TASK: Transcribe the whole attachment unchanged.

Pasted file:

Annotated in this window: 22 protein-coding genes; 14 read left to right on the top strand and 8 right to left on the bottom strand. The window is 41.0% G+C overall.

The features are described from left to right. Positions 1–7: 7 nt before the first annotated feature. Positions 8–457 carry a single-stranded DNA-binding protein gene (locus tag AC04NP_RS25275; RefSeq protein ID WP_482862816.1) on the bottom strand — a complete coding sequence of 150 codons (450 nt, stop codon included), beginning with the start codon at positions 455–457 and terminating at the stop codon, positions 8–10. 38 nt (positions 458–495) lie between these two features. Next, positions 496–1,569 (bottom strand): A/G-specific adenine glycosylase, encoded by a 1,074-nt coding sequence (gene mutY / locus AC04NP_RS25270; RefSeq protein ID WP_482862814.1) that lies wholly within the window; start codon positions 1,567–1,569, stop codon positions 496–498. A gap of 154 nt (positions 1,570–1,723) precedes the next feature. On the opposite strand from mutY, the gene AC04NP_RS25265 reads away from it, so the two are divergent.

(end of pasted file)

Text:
Annotated in this window: 22 protein-coding genes; 14 read left to right on the top strand and 8 right to left on the bottom strand. The window is 41.0% G+C overall.

The features are described from left to right. Positions 1–7: 7 nt before the first annotated feature. Positions 8–457 carry a single-stranded DNA-binding protein gene (locus tag AC04NP_RS25275; RefSeq protein ID WP_482862816.1) on the bottom strand — a complete coding sequence of 150 codons (450 nt, stop codon included), beginning with the start codon at positions 455–457 and terminating at the stop codon, positions 8–10. 38 nt (positions 458–495) lie between these two features. Next, positions 496–1,569 (bottom strand): A/G-specific adenine glycosylase, encoded by a 1,074-nt coding sequence (gene mutY / locus AC04NP_RS25270; RefSeq protein ID WP_482862814.1) that lies wholly within the window; start codon positions 1,567–1,569, stop codon positions 496–498. A gap of 154 nt (positions 1,570–1,723) precedes the next feature. On the opposite strand from mutY, the gene AC04NP_RS25265 reads away from it, so the two are divergent.